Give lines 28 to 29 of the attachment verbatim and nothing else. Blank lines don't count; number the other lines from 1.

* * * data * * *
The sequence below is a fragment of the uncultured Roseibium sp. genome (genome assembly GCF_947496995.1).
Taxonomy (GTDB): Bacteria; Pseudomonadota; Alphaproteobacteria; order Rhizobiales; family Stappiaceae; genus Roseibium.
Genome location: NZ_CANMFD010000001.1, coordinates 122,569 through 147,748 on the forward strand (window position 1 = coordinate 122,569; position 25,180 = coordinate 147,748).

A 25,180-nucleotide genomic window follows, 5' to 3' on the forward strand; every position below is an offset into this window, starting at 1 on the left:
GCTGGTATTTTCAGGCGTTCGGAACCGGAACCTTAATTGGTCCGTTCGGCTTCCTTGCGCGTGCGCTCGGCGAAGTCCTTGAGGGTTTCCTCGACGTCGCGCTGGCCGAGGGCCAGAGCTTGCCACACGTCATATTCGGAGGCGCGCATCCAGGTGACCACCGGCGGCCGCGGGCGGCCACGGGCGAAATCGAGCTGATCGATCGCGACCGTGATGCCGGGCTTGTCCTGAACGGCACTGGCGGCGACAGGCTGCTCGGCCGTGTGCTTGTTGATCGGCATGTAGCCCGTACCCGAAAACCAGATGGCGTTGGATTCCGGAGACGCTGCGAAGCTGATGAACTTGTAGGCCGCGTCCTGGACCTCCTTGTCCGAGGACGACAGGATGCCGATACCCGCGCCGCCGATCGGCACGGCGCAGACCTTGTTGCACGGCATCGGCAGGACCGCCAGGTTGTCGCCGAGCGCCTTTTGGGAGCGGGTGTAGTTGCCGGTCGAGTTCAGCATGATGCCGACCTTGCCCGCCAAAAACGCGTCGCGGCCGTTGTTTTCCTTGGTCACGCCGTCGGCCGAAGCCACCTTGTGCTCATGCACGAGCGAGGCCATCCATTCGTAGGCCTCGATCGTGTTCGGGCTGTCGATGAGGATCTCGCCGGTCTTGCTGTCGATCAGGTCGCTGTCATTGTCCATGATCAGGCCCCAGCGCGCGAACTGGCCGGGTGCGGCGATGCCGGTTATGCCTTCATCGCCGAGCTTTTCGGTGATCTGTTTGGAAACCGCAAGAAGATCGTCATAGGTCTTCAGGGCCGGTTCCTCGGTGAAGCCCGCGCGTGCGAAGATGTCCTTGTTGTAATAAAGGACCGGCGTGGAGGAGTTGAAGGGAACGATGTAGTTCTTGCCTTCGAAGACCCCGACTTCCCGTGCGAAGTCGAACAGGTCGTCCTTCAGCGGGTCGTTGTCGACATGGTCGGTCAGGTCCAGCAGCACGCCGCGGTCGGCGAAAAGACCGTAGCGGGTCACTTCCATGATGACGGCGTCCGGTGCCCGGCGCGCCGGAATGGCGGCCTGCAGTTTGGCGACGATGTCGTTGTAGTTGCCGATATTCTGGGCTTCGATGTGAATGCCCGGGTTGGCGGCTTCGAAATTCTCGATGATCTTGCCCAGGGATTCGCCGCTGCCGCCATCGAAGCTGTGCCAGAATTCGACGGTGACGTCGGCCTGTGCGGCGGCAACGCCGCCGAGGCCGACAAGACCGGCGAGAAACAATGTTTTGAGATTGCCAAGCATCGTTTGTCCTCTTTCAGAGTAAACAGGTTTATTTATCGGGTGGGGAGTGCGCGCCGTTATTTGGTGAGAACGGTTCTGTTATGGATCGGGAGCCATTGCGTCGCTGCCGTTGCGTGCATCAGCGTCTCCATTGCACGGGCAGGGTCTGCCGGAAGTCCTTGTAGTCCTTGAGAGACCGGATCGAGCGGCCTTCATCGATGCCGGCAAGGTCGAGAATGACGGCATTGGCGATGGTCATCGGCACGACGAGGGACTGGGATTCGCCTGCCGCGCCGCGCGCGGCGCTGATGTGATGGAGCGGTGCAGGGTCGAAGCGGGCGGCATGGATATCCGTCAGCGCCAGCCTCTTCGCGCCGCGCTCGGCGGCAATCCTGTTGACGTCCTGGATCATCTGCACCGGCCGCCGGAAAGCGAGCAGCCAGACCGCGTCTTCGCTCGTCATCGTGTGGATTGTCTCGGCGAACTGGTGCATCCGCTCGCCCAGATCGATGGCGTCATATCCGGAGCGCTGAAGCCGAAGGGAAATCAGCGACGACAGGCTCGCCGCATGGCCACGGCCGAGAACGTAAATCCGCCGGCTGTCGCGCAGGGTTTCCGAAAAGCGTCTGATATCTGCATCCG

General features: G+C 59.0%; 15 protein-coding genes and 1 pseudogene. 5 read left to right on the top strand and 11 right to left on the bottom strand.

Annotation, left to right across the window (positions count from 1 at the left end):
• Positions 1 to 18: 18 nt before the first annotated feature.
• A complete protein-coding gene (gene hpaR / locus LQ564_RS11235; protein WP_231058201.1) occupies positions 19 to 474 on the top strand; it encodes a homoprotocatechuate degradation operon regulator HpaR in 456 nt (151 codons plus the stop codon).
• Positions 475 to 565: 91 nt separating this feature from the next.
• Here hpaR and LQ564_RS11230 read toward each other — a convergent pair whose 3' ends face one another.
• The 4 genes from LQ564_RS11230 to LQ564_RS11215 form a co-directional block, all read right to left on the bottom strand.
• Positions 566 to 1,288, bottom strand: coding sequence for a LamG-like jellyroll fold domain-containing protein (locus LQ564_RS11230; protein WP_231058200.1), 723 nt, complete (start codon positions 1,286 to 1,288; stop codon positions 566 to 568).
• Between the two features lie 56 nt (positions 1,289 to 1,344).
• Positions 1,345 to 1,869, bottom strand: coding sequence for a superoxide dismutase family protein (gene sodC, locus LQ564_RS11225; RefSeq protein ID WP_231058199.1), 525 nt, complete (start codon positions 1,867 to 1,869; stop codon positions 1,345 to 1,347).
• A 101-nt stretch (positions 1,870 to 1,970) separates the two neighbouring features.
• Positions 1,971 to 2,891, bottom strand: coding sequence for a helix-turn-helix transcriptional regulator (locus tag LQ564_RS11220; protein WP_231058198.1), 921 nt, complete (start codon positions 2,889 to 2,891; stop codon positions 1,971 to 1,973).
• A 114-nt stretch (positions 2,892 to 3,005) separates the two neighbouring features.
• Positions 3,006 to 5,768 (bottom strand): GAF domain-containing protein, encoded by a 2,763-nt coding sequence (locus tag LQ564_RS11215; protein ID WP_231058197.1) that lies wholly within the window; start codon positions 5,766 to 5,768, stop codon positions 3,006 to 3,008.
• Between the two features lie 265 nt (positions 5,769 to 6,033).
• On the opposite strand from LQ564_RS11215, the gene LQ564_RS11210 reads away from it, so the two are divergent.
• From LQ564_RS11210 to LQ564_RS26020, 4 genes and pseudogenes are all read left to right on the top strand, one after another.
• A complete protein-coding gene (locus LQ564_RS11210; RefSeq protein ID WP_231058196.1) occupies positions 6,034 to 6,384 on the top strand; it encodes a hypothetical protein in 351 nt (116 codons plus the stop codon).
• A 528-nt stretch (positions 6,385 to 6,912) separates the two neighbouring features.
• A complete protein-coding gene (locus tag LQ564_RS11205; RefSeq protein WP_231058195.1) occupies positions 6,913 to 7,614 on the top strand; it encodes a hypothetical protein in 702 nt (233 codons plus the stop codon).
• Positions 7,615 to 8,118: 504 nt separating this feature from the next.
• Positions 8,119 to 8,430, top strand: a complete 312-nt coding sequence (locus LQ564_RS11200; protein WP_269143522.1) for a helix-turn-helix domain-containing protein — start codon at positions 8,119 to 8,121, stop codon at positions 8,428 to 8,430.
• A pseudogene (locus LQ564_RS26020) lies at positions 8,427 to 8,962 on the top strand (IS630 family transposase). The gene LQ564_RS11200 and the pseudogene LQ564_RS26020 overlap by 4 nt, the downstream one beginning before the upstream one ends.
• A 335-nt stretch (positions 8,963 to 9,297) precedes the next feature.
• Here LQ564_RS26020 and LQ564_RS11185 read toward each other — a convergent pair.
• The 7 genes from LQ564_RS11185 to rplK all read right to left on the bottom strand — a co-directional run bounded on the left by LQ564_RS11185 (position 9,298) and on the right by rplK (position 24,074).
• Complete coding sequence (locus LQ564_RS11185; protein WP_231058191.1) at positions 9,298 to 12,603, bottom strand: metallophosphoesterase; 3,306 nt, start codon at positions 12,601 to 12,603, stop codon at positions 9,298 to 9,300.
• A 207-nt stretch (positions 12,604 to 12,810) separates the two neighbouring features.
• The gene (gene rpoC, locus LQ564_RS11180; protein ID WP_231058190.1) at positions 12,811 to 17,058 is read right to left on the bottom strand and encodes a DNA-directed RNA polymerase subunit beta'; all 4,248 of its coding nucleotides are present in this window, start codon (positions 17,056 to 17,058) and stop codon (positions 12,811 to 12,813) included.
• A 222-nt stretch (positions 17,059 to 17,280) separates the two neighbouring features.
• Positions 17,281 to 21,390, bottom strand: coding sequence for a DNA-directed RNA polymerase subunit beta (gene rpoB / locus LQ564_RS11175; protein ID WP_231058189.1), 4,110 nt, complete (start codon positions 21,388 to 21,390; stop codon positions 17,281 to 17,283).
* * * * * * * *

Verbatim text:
• A pseudogene (locus LQ564_RS26020) lies at positions 8,427 to 8,962 on the top strand (IS630 family transposase). The gene LQ564_RS11200 and the pseudogene LQ564_RS26020 overlap by 4 nt, the downstream one beginning before the upstream one ends.
• A 335-nt stretch (positions 8,963 to 9,297) precedes the next feature.